August 01, 2014

meadows of gold

For the last month or so, the water meadows behind our house have been in their high summer glory, all golden and  swaying, flowerheads and grasses catching the light in these lovely sunny days we have been having. Walks have slowed right down as I look, pick, photograph, sketch, I can't help it this time of year, it all looks so magical!

There are countless varieties of grasses; coarse and stiff varieties that hold their shape, pompoms, brushes and my favourite unfurling types that end up opening to reveal the softest, whispering fronds of light-catching fineness. Swoon.

I find it hard to think of plants more humble and overlooked, yet utterly magnificient, than the meadow grasses. There are wild flowers aplenty too of course, and the busily humming insects that feed on them. All sorts of knapweeds, mallows, clovers, buttercups, scabious and daisies to name a few, jostling amongst the grasses for sunlight and pollinators...

Such a beautiful time of year, it always rushes by too fast!

I have experimented over the years in trying to capture some of these shapes in my jewellery, but it is hard to do their energetic delicacy justice. I have longed to produce a meadow collection that is worthy of the title, and am wondering whether my debut fair trade gold collection this autumn/winter will be just the place to explore these beautiful forms? A golden meadow collection? Sounds good! I will be spending August working on these ideas in my sketch books, it feels just the right time.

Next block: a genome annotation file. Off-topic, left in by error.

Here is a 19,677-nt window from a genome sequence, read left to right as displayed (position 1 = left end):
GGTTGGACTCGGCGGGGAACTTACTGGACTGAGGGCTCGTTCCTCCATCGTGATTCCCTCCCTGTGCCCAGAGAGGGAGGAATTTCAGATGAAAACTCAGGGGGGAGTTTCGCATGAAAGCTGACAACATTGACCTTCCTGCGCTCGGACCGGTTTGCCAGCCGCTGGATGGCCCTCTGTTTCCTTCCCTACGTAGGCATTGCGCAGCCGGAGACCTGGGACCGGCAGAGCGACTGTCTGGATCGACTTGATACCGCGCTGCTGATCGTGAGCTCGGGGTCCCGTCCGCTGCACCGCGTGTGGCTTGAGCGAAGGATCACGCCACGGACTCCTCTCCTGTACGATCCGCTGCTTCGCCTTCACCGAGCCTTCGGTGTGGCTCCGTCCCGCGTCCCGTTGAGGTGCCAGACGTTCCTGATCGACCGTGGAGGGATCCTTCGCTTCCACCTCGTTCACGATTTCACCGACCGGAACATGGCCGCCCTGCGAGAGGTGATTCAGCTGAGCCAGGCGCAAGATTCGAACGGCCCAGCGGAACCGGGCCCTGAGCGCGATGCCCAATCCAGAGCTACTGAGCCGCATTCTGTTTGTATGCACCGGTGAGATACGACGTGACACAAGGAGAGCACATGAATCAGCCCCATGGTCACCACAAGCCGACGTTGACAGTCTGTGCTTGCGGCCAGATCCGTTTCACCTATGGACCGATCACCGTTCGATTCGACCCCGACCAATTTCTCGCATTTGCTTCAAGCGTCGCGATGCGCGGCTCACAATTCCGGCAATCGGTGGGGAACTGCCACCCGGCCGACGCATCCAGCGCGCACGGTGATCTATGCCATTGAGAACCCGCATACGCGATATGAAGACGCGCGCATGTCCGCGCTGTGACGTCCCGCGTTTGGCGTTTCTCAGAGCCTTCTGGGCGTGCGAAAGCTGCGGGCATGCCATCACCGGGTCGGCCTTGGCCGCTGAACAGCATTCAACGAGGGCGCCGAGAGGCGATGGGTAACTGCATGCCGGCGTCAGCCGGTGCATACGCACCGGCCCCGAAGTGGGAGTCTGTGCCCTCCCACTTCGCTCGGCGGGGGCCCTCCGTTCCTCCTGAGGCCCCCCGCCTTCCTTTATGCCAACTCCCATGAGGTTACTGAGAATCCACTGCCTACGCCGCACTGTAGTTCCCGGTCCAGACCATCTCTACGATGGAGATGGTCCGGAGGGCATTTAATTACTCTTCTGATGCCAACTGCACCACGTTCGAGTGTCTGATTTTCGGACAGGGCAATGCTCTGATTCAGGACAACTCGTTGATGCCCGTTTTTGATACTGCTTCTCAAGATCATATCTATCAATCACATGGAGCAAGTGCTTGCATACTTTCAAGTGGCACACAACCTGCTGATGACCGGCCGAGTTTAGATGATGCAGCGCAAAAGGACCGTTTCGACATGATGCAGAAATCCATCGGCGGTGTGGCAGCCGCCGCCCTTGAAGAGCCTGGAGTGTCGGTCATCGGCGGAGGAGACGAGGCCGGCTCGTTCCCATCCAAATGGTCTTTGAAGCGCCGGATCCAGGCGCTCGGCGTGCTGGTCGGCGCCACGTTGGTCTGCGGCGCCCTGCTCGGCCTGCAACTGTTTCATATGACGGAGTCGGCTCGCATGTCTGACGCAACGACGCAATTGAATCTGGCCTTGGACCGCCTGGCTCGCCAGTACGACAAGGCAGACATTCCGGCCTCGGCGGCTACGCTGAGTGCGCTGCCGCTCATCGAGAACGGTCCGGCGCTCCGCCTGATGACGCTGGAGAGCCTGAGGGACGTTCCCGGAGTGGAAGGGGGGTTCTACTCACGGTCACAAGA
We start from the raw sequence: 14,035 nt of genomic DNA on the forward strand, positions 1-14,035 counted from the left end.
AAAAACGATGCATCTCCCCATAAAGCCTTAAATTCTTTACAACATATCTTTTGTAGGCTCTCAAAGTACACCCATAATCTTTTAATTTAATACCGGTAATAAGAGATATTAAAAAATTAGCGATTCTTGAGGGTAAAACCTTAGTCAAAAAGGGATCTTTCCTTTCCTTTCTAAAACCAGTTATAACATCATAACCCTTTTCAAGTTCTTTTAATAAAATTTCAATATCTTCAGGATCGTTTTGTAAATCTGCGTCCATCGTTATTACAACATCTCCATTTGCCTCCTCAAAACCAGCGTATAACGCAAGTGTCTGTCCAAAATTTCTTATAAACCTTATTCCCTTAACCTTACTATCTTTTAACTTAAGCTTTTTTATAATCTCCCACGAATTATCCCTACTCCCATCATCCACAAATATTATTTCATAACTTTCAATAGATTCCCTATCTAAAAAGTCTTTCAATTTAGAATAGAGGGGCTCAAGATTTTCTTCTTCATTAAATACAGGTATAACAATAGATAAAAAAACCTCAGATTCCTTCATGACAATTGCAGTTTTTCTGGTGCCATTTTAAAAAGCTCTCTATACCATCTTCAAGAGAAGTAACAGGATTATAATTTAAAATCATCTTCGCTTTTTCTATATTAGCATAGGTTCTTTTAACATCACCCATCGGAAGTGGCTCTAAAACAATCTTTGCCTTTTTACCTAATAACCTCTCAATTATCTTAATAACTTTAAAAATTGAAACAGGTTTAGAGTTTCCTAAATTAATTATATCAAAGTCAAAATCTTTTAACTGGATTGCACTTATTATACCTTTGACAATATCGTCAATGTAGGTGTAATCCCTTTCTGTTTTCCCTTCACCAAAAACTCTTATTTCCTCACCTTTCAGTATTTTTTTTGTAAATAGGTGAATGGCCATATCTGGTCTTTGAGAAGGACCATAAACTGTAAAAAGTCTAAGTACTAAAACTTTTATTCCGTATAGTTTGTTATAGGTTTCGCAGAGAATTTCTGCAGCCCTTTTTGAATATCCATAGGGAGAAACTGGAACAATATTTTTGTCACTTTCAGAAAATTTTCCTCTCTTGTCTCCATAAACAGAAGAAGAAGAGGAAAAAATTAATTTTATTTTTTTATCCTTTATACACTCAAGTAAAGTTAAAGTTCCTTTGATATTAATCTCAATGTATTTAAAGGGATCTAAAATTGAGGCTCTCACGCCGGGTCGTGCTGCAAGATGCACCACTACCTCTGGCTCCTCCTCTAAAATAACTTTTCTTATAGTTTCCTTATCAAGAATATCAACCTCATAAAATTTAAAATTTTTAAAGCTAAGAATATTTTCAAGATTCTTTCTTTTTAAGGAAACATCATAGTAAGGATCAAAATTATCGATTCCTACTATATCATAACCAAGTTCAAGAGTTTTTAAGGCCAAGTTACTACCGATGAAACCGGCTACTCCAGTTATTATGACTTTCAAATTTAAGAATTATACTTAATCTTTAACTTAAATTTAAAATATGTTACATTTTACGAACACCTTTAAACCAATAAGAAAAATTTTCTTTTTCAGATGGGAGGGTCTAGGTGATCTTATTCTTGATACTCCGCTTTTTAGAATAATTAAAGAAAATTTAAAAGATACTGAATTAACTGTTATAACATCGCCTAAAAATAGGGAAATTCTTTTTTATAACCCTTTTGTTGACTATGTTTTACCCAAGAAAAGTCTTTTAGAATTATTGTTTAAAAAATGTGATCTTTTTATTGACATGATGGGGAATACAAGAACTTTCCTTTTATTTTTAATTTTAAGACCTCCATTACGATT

1. One day I saw a field filled with a grass that had a pink tinge to it and it was so dreamy looking! Unfortunately I did not have my camera with me! Sometimes you can see a field of grass dotted by wildflowers peeping through. It brings out sighs and smiles. I know what you mean!

  2. I think that it hard to consider plants more modest and neglected, yet absolutely magnificient, than the knoll grasses. There are wild blossoms in abundance too obviously, and the hectically murmuring creepy crawlies that eat them. hatton gardens jewellers